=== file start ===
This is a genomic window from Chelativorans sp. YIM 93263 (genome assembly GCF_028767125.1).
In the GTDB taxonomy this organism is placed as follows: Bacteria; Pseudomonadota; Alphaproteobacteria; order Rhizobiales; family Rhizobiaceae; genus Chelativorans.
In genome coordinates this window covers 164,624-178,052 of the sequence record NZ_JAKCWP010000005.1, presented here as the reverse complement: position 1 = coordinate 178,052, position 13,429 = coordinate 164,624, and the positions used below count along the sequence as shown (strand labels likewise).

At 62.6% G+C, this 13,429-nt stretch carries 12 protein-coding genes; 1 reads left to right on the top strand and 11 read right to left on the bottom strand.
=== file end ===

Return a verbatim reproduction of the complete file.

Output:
This is a genomic window from Chelativorans sp. YIM 93263 (genome assembly GCF_028767125.1).
In the GTDB taxonomy this organism is placed as follows: Bacteria; Pseudomonadota; Alphaproteobacteria; order Rhizobiales; family Rhizobiaceae; genus Chelativorans.
In genome coordinates this window covers 164,624-178,052 of the sequence record NZ_JAKCWP010000005.1, presented here as the reverse complement: position 1 = coordinate 178,052, position 13,429 = coordinate 164,624, and the positions used below count along the sequence as shown (strand labels likewise).

At 62.6% G+C, this 13,429-nt stretch carries 12 protein-coding genes; 1 reads left to right on the top strand and 11 read right to left on the bottom strand.